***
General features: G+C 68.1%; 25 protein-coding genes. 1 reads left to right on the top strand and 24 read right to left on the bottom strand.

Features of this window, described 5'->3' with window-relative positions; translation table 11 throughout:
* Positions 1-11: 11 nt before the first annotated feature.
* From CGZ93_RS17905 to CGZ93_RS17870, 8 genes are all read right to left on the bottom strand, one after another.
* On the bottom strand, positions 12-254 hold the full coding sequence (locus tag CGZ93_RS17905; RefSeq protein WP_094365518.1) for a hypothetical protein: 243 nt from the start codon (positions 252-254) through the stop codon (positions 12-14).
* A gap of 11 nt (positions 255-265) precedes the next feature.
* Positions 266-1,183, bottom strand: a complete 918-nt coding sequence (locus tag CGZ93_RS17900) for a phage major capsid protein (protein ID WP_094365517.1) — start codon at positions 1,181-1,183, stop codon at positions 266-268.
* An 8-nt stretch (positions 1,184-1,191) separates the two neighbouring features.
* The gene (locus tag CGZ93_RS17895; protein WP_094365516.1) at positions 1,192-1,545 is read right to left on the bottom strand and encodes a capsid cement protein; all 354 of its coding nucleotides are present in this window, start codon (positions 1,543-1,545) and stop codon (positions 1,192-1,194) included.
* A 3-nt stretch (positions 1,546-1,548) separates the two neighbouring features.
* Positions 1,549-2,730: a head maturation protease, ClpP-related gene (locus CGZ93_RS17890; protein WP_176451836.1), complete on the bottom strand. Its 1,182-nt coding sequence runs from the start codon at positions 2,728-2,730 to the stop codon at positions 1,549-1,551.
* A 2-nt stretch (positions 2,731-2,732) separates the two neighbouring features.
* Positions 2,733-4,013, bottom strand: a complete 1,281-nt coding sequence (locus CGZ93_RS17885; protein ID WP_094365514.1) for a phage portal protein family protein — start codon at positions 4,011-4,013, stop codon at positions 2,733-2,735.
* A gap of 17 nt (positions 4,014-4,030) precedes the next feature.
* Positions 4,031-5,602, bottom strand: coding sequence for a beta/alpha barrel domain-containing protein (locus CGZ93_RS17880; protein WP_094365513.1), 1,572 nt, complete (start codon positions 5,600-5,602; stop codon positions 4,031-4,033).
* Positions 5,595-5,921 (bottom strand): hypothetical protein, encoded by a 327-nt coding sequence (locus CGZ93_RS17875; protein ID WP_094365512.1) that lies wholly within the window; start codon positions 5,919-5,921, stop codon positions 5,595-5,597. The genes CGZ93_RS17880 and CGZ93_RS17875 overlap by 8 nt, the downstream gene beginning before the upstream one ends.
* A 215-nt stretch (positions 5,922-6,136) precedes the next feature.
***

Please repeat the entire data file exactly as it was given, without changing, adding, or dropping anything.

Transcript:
General features: G+C 68.1%; 25 protein-coding genes. 1 reads left to right on the top strand and 24 read right to left on the bottom strand.

Features of this window, described 5'->3' with window-relative positions; translation table 11 throughout:
* Positions 1-11: 11 nt before the first annotated feature.
* From CGZ93_RS17905 to CGZ93_RS17870, 8 genes are all read right to left on the bottom strand, one after another.
* On the bottom strand, positions 12-254 hold the full coding sequence (locus tag CGZ93_RS17905; RefSeq protein WP_094365518.1) for a hypothetical protein: 243 nt from the start codon (positions 252-254) through the stop codon (positions 12-14).
* A gap of 11 nt (positions 255-265) precedes the next feature.
* Positions 266-1,183, bottom strand: a complete 918-nt coding sequence (locus tag CGZ93_RS17900) for a phage major capsid protein (protein ID WP_094365517.1) — start codon at positions 1,181-1,183, stop codon at positions 266-268.
* An 8-nt stretch (positions 1,184-1,191) separates the two neighbouring features.
* The gene (locus tag CGZ93_RS17895; protein WP_094365516.1) at positions 1,192-1,545 is read right to left on the bottom strand and encodes a capsid cement protein; all 354 of its coding nucleotides are present in this window, start codon (positions 1,543-1,545) and stop codon (positions 1,192-1,194) included.
* A 3-nt stretch (positions 1,546-1,548) separates the two neighbouring features.
* Positions 1,549-2,730: a head maturation protease, ClpP-related gene (locus CGZ93_RS17890; protein WP_176451836.1), complete on the bottom strand. Its 1,182-nt coding sequence runs from the start codon at positions 2,728-2,730 to the stop codon at positions 1,549-1,551.
* A 2-nt stretch (positions 2,731-2,732) separates the two neighbouring features.
* Positions 2,733-4,013, bottom strand: a complete 1,281-nt coding sequence (locus CGZ93_RS17885; protein ID WP_094365514.1) for a phage portal protein family protein — start codon at positions 4,011-4,013, stop codon at positions 2,733-2,735.
* A gap of 17 nt (positions 4,014-4,030) precedes the next feature.
* Positions 4,031-5,602, bottom strand: coding sequence for a beta/alpha barrel domain-containing protein (locus CGZ93_RS17880; protein WP_094365513.1), 1,572 nt, complete (start codon positions 5,600-5,602; stop codon positions 4,031-4,033).
* Positions 5,595-5,921 (bottom strand): hypothetical protein, encoded by a 327-nt coding sequence (locus CGZ93_RS17875; protein ID WP_094365512.1) that lies wholly within the window; start codon positions 5,919-5,921, stop codon positions 5,595-5,597. The genes CGZ93_RS17880 and CGZ93_RS17875 overlap by 8 nt, the downstream gene beginning before the upstream one ends.
* A 215-nt stretch (positions 5,922-6,136) precedes the next feature.